Once again, another year has woven its path through our lives and has come to an end. We’re at the point where we can turn around and look back and take stock of how it measured up against what we had planned and what we didn’t. It’s always interesting to look at notes jotted down in January with a fresh new year looming ahead of us and compare them to the actual facts as to how the year played out.
2017 was a year of “distractions” for us, especially the fall. Between Hurricane Irma, the demise of Sears and the heartbreaking removal of our big, beautiful spruce trees by Hydro, it was often difficult to concentrate on business.
Irma affected some very dear members of our immediate family and we were following every moment of her catastrophic war path, wanting so badly to help out and not knowing what to do except offer to provide refuge… that was a no-go. Our Floridian family members, as always, chose to ride out the storm. After days of being pounded by the massive hurricane, many, many prayers were answered and the damage done was only to property – and even that was fairly manageable in comparison to places like Key West where the destruction was unbelievable.
As for Sears, being a former Sears employee (now retired), my husband, Peter, is affected personally, and we have been paying rapt attention to the closing of that particular chapter in retail history. Aside from being grossly inequitable in all aspects, it’s one of those reminders that life doesn’t come with any guarantees. Not shopping at Sears for Christmas felt a little odd, but once they dispensed with the employee discount in early November, it was easier (and less expensive in many cases) to shop closer to home. The world, in our case, is going to be a little weird without good old Sears in it, and our hearts go out to all of the employees who are affected by the closures.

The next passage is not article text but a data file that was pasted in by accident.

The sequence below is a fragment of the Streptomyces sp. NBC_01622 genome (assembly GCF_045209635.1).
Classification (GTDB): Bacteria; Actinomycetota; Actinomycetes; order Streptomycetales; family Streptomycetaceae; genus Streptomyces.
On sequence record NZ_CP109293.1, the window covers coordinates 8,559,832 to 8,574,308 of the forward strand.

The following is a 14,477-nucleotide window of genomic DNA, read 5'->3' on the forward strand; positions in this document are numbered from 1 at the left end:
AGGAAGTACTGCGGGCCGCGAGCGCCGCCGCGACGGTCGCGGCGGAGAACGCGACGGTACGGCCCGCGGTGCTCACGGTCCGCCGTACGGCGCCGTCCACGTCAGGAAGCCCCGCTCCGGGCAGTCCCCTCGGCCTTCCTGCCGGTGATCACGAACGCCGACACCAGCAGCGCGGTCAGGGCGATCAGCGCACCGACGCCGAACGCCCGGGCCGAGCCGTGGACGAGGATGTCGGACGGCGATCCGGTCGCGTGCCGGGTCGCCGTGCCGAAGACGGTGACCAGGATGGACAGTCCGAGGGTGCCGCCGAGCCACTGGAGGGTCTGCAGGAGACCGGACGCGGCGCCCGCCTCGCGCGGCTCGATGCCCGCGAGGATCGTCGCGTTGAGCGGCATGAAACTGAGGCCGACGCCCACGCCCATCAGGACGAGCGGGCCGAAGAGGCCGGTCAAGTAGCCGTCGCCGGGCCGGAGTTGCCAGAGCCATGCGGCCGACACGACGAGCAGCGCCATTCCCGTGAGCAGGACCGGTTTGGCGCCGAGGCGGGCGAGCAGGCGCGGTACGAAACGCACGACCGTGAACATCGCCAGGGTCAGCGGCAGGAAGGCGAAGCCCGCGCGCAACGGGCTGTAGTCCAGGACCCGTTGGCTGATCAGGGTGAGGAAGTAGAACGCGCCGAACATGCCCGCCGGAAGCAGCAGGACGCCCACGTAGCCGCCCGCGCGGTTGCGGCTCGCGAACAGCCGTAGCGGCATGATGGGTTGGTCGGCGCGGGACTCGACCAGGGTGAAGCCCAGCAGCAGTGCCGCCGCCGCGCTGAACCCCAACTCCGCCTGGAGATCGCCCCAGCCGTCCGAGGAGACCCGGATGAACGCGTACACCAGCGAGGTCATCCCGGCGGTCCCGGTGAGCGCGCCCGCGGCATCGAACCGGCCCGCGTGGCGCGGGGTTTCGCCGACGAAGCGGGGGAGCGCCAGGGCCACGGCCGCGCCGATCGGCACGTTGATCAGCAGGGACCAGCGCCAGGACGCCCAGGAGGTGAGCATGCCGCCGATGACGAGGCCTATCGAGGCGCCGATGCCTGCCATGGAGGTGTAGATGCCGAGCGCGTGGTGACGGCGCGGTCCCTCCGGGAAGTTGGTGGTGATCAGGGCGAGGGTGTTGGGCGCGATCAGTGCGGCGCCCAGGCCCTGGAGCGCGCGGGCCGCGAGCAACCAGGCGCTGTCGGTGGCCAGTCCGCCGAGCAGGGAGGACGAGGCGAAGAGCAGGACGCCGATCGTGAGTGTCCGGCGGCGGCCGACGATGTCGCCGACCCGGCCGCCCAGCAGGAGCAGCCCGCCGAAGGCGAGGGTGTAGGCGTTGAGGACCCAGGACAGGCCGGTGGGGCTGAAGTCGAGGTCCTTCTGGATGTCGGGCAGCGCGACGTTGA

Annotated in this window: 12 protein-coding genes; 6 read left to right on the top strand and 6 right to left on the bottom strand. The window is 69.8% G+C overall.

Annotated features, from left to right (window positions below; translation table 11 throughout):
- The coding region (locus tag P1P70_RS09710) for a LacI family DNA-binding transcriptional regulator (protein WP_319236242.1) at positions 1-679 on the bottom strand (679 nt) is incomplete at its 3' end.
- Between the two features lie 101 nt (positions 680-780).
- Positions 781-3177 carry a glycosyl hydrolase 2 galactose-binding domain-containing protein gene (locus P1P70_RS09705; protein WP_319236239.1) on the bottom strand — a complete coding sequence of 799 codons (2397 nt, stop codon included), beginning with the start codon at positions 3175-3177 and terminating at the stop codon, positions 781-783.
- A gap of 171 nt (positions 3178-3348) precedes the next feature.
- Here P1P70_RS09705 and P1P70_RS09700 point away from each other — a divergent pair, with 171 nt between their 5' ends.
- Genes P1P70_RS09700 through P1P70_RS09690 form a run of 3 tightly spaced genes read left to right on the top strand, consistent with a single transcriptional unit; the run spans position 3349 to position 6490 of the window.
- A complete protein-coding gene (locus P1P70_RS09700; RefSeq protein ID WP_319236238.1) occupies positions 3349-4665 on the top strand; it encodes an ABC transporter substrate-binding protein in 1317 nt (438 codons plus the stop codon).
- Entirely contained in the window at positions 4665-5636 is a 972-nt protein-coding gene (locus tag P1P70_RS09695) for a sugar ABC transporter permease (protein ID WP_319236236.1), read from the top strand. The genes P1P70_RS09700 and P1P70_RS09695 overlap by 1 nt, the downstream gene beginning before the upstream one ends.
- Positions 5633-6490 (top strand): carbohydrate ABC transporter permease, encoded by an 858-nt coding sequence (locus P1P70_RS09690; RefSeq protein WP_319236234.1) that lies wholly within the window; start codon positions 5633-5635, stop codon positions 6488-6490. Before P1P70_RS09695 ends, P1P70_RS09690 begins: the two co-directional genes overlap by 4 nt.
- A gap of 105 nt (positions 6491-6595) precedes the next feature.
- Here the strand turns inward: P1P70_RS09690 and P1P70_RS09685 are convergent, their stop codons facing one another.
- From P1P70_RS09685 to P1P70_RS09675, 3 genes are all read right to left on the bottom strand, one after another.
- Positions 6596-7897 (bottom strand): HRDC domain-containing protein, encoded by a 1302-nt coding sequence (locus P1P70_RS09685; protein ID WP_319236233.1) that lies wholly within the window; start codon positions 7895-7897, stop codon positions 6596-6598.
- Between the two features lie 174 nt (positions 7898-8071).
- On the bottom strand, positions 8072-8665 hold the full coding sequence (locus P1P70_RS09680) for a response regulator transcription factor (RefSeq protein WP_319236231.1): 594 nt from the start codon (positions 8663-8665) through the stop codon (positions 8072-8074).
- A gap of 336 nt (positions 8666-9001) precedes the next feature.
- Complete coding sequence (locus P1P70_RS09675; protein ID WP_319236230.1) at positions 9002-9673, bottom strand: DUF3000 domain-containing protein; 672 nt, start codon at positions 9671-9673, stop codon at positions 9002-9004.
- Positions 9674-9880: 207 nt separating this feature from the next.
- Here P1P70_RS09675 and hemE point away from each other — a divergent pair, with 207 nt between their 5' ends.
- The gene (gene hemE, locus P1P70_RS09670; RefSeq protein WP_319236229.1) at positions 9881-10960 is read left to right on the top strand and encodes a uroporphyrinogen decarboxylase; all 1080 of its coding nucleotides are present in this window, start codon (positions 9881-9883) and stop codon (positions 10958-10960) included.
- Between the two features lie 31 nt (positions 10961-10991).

And the trees? About 17 enormous spruce trees lining our property along the road our house faces were removed by Hydro because of the power lines that the trees had grown up into. We inherited these beautiful trees when we moved here over 23 years ago and, at that time, they were only about ten years old and maybe 15 feet tall. They delineated our property, provided privacy and a wind screen from the north and were also well populated with a variety of wildlife. We are left with a stark, cold landscape and are now well aware of how close we actually are to the road – and how busy it has become since we moved here all those years ago. It has been more distressing than I’d realized it would be. I’ve always appreciated and enjoyed those beautiful spruce, but I didn’t realize just how much until they were taken down.